"The 84 remaining ballot boxes which were not counted and locked up at the Mendi police station approximately contain 130,135 ballot papers are now considered as informal ballots."
"Total eligible voters for the Southern Highlands, as per the number of ballot papers issued for 650 ballot boxes for the province, is 436,907."
"Meanwhile, Mr. Gamato has expressed grave concern that the long delay in completing the counting process for Southern Highlands Provincial seat has resulted in the province not having a legitimate head of the Provincial Government or Governor."
“Southern Highlands is now experiencing some law and order problems, governance issues and service delivery difficulties.”
“Basic social services such as health, education, and the public service machinery are now being affected and soon will come to a complete standstill which is bad for one of the most important provinces in PNG.”
“As Electoral Commission, we have the responsibility to put in place a legitimate government for SHP through the electoral process,” Gamato said.
"He pointed out that since the appointment of Steven Gore Kaupa as the PRO for Southern Highlands in August and transfer of funds to retrieve, scrutinize and count the 84 ballot boxes locked up in Mendi, there has been further delays."
“I am informed that attempts to retrieve the 84 ballot boxes in Mendi have failed after the National Court ordered them to be included for count in Mt. Hagen as a direct result of actions by some candidates to stop the retrieval.”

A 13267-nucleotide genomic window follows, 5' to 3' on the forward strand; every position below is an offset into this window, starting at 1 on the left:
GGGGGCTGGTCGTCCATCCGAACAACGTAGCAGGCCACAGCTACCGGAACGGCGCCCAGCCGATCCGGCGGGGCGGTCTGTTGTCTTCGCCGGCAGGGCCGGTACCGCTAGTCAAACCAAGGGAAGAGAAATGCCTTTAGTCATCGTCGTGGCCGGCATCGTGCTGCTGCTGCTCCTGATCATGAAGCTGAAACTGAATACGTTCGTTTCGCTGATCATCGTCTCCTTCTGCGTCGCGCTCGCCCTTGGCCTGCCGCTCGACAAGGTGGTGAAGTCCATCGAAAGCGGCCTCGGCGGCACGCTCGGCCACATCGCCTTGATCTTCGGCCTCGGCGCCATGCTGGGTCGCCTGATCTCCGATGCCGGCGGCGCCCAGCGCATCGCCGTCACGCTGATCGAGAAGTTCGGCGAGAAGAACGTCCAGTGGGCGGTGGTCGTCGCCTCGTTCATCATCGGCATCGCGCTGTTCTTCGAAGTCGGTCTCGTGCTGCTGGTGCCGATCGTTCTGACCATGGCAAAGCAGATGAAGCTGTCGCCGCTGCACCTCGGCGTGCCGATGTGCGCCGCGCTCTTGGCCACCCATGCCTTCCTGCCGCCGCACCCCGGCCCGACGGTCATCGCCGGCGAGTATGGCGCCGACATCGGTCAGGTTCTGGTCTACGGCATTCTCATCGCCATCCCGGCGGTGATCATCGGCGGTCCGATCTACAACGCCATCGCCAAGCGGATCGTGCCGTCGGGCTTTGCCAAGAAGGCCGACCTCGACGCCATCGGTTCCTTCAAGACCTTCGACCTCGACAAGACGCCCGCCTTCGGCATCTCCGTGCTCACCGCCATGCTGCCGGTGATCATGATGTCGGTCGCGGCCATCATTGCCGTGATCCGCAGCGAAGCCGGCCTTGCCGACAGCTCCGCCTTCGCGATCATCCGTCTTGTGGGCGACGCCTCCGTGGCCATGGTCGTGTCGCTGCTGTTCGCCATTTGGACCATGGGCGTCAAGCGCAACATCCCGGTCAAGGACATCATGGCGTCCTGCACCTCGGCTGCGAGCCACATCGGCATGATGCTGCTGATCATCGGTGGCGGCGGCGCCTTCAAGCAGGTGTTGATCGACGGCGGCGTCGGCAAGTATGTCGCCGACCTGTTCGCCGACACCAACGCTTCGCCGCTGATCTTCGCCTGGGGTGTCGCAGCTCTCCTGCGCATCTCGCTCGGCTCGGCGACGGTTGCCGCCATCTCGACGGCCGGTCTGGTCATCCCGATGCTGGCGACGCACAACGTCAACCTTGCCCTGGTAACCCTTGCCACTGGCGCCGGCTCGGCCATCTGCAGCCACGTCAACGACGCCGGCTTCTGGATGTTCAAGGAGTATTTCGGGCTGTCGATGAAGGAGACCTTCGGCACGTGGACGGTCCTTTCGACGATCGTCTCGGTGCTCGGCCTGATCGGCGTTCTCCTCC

"Commissioner Gamato confirmed that there are new information and photographs coming out showing strong resistance by supporters of some provincial candidates not to retrieve the 84 boxes."
“This is extremely serious and I am concerned that it will only further delay the process of counting.”
End of press statement ////
So why didn't the RO just complete the elimination process to determine the winner based on 564 counted ballot-boxes?
I suspect Powi took issue with the fact the 88 disputed boxes came from his strong hold and he was concerned if excluded he would lose.
There are six contentious issues at this stage:
1) Whether Powi had ever reached the absolute majority to be declared the winner.
Evidence of the EC's own press statement on 1st August 2017 confirms after counting 462 ballot-boxes the total formal ballot-papers was 306,772 and the absolute majority was 153,386.
This is also supported by the evidence submitted by Kobol in the election petition court proceedings. There is no evidence to support the EC decision to declare Powi on 91,745 by claiming he exceeded the absolute majority of of 86,761.
2) Was the decision to exclude the 88 ballot-boxes lawful? - If not what is the lawful process to set aside ballot-boxes during the counting process?
3) Would Powi have still won even if the elimination process was completed?
4) Was it the correct decision in law for the National Court to dismiss the petition?
5) Does Kobol have stong grounds to have the Surpeme Court reinstate his petition?
6) Was the decision by the EC amount to election fraud and should he be investigated and charged?
While I've provided the answer to the first issue, issues 2-6 I will explain in the next series of articles.
Picture of Powi and Jacob Kurap in Port Moresby at the initial attempt to declare him - a decision the EC rejected.